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A New Side of Skills Development

Participants in Moldova’s Challenger program canvass and get out the vote for parliamentary elections.

What helps citizens succeed as political leaders and activists? Beyond providing technical skills and tools, NDI has noted that developing certain attitudes and behaviors can help citizens participate more meaningfully in public life. Young political activists have consistently mentioned the need for improved “soft skills” to work effectively and succeed as leaders. USAID and other donor agencies are also recognizing the importance of putting these skills at the center of human development.

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Naija Women on the Rise: Making Every Voice Count

2017 Andi Parhamovich Fellow, Ashley Dauda, with NDI Chairman and former Secretary of State Madeleine K. Albright at NDI's annual MKA Luncheon.

I recently attended a conference on ‘the Political Economy of Gender and Women’s Empowerment in Africa,’ organized by the School of Advanced International Studies at John Hopkins University. Gretchen Bauer, a Professor of Political Science and International Relations from the University of Delaware, held a presentation on the global ranking of women’s representation in national parliaments.  As Bauer passed through the slides of her presentation, I didn’t bother to look for Nigeria since I already knew where we stood on the list globally:  181 out of 191—the lowest in Africa.

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Grounding Theory in Practice: Youth programs in Jordan and Kosovo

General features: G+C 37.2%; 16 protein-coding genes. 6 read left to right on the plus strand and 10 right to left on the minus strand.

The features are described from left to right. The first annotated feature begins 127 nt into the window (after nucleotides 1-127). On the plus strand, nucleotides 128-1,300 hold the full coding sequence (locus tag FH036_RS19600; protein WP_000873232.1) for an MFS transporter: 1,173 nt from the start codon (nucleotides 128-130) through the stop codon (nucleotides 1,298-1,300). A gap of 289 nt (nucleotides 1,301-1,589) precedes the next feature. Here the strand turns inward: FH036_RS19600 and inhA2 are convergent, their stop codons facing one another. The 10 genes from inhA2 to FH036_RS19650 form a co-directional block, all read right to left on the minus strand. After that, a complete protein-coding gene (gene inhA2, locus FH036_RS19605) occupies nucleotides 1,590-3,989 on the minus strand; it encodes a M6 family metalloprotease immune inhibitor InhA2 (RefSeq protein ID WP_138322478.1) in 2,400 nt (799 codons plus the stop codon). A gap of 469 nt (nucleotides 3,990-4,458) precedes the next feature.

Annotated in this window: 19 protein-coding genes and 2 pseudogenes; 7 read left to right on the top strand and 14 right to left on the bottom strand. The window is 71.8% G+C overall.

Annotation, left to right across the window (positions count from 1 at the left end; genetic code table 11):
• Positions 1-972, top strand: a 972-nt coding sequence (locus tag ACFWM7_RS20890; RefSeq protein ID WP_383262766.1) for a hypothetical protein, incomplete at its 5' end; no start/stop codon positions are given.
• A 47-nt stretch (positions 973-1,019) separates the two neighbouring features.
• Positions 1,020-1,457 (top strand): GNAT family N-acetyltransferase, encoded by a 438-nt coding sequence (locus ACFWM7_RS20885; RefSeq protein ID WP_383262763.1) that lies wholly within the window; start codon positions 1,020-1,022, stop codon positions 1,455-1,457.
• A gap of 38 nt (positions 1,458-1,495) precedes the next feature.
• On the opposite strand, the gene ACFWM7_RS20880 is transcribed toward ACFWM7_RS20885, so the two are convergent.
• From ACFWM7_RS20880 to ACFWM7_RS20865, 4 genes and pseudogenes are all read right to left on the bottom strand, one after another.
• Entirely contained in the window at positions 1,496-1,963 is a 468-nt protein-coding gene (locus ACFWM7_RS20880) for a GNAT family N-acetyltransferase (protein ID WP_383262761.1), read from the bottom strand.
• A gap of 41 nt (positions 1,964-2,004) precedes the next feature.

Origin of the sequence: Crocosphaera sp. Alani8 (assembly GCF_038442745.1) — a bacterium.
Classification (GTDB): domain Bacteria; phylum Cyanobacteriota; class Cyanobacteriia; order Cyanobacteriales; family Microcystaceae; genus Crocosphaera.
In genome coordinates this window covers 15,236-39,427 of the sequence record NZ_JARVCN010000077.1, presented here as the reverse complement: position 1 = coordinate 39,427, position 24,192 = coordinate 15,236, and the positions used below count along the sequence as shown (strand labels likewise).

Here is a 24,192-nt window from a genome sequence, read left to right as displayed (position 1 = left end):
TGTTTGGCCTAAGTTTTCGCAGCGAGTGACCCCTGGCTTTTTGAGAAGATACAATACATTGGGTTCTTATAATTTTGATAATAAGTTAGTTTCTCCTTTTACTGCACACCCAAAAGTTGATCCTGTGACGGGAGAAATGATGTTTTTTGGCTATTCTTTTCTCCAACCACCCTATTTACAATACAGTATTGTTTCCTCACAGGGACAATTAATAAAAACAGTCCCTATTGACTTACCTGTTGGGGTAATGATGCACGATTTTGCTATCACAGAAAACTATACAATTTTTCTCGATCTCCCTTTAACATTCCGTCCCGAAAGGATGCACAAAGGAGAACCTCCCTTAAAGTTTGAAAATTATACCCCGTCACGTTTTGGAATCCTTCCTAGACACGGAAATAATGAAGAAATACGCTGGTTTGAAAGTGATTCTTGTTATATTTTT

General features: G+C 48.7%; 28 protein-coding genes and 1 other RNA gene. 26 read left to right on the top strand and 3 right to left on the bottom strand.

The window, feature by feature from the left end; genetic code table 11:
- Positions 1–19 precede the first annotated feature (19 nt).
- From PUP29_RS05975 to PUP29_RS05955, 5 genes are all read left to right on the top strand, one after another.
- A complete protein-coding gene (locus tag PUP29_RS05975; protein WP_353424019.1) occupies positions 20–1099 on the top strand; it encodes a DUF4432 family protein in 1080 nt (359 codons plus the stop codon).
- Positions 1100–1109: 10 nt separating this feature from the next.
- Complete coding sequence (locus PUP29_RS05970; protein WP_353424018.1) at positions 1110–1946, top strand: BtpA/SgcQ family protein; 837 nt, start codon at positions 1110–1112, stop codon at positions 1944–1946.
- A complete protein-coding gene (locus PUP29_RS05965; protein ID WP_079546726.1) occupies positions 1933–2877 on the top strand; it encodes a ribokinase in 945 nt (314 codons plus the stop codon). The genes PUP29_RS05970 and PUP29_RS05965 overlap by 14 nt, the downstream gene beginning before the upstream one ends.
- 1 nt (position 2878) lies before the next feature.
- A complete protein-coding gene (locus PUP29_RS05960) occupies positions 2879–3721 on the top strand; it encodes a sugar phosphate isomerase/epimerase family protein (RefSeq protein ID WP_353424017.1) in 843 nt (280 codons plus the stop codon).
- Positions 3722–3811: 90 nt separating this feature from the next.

Usharek+ participants in Jordan launch their advocacy campaign with the goal of improving traffic safety. 

NDI’s new theory of change unifies important elements of youth political participation programs and depicts how they can interplay to change practices of youth participation. This theory, which I blogged about last month, was not merely academic exercise from the “ivory tower.” It draws on discussions with young politically active women and men across Africa and Latin America, collaborative discussions with democracy and governance practitioners from around the world, and deep reviews of effective youth programs NDI is conducting in Jordan and Kosovo. The Jordan and Kosovo programs show how the theory of change can play out in practice.

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Needing A Longer Runway: Inspiring Young Women’s Political Engagement

Participants in NDI Kosovo's 2017 Week of Women discuss citizen concerns with political leaders.

Take a moment to reflect on what you wanted to become when you were eight years old—which, if you are a woman, was when you were at your most confident. How did that change by the time you turned eighteen? For those who were (or are) aspiring politicians, you might be interested to know that research in the U.S. says girls are equally politically confident—for example, in running for class president and student councils—as boys until high school, when it drops by half. NDI’s Gender, Women and Democracy team has taken on the task of finding out what this political confidence gap looks like on a global scale and, more importantly, how to address it.

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How to help youth strengthen their participation and influence

Surging youth activism and leadership has the potential to change the world. Accordingly, young people are increasingly being recognized as indispensable agents for sustainable development and the source of a demographic dividend. But more work is necessary to support their active engagement and satisfy young people’s desire to have more than just a seat at the table. To help meet this need, NDI recently developed a unified theory of change, illustrated in the graphic above, which depicts the process of institutionalizing meaningful youth political participation.